The Great Depression spawned a new type of homeless person who came to be called the hobo. Homeless people were not permitted to sleep in parks or other public places. There were vagrancy laws which made it illegal to be destitute; consequently many unemployed homeless men kept on the move. It seems they were much like Forrest Gump who started running and just didn’t stop. They sometimes hopped freight trains or rode the rails, but could often be seen walking along the highways. Theirs was a rather solitary existence; although through the years they had developed a subculture, and would share with each other the whereabouts of likely places to get free food and other logistical information. For example they would learn which towns were tolerant of begging and which jails to avoid. At times there might be chance meetings under a railroad bridge or other secluded spot where several might stay for a few days until rousted out by the authorities. Their routes of travel tended to follow the seasons much as do migrating birds, and they would rarely be seen in our area when cold weather set in. Since my grandparents’ farm was located on a well traveled state route they were subject to frequent visits. The hobo or tramp as they were sometimes called would offer to do work for food. Grandma would thank him for offering, decline his help, and bring a plate of food out on the back porch for him. The transaction was mutually beneficial as his hunger was satiated as was her need to do her Christian duty.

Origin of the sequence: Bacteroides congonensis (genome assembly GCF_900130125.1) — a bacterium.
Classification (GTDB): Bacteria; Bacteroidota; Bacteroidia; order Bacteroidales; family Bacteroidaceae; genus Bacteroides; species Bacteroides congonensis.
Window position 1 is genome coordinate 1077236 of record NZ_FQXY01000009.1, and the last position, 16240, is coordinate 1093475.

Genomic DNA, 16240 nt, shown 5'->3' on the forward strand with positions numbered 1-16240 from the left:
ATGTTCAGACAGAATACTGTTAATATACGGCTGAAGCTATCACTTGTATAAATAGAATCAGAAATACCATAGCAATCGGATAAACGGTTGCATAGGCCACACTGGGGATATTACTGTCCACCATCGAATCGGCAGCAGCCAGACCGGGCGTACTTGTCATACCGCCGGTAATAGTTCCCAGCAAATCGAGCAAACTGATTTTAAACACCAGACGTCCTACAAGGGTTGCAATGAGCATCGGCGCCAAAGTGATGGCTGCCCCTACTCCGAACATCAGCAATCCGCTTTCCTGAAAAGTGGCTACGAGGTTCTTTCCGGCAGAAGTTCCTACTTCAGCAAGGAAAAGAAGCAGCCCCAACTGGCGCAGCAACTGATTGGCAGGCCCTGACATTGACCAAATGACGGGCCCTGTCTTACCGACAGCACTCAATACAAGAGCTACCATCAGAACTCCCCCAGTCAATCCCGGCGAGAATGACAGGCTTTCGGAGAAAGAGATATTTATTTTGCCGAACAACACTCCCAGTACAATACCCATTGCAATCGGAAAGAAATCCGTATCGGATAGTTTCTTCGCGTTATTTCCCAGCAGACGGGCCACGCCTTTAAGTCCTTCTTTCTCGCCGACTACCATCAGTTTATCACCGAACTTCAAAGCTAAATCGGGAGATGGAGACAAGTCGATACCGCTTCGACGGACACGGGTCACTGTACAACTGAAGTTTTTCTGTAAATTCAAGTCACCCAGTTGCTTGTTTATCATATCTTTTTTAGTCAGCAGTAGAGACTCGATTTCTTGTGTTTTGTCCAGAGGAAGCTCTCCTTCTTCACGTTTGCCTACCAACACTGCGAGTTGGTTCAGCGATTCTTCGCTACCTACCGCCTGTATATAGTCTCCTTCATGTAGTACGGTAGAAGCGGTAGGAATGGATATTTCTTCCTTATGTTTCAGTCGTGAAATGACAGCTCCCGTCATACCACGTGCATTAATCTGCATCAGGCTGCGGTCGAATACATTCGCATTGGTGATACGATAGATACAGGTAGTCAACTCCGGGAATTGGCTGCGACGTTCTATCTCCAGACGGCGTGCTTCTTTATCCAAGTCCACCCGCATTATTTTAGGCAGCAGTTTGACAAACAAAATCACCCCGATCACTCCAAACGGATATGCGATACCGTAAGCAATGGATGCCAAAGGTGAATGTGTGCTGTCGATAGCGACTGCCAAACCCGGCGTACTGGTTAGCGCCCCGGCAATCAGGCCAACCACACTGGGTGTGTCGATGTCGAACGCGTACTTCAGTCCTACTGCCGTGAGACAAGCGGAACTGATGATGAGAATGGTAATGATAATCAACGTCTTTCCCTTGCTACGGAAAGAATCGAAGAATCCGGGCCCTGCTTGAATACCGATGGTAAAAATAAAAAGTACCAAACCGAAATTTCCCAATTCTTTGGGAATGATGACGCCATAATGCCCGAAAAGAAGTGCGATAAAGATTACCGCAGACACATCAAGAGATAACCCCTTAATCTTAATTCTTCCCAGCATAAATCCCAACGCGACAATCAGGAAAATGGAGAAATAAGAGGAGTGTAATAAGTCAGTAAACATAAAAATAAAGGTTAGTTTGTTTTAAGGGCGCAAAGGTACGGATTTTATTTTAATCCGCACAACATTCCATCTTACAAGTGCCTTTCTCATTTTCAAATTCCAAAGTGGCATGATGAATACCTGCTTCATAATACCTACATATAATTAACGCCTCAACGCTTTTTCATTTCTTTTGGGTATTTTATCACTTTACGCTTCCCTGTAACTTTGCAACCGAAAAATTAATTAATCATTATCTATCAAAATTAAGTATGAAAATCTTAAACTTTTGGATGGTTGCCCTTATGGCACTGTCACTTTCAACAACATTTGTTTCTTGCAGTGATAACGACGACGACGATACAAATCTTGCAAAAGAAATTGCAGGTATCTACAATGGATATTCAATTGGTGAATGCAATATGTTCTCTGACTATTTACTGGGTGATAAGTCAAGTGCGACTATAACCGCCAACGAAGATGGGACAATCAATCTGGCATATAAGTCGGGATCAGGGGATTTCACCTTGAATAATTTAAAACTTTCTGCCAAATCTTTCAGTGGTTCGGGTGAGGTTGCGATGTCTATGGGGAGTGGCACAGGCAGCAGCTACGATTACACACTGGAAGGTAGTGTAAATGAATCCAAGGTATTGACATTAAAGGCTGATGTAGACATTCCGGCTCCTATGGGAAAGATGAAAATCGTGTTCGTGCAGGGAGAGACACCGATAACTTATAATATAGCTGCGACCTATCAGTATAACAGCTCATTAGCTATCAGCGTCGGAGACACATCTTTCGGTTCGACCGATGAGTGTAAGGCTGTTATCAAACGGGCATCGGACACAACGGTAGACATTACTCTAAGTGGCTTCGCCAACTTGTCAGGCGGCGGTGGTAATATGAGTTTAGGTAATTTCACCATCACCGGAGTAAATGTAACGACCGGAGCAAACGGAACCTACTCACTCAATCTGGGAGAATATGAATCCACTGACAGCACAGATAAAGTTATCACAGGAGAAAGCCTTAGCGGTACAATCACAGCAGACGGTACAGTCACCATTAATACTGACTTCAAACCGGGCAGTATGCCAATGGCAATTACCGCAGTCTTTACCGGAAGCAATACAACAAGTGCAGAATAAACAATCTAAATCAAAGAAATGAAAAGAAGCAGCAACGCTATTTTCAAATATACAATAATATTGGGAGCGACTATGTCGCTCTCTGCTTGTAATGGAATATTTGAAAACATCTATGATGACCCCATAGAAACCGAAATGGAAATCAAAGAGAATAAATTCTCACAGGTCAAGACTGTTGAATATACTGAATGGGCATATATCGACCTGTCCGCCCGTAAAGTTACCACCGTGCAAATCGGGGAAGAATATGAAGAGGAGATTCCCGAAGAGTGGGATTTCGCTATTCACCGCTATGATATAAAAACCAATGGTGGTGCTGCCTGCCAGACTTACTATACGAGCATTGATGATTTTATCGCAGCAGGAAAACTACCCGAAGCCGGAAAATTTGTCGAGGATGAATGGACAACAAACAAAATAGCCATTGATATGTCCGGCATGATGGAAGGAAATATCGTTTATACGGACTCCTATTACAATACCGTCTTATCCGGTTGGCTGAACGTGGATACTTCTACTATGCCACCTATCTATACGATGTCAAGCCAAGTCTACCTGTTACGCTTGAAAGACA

After The Great Depression
By the early fo1940s, things were beginning to improve for most families thanks to the war effort. In short order a decade of massive unemployment morphed into a labor shortage as factories were converted to produce planes, tanks, guns, and ammunitions. The draft was in full swing, and out of desperation, women were hired to work in the factories. It has been said that nothing unites a people like a common enemy. That was certainly the case during WWII, for our hatred focused on those terrible people, the Japs and the Germans. It seemed as if generations of ethnic strife was put aside in order to deal with a common threat.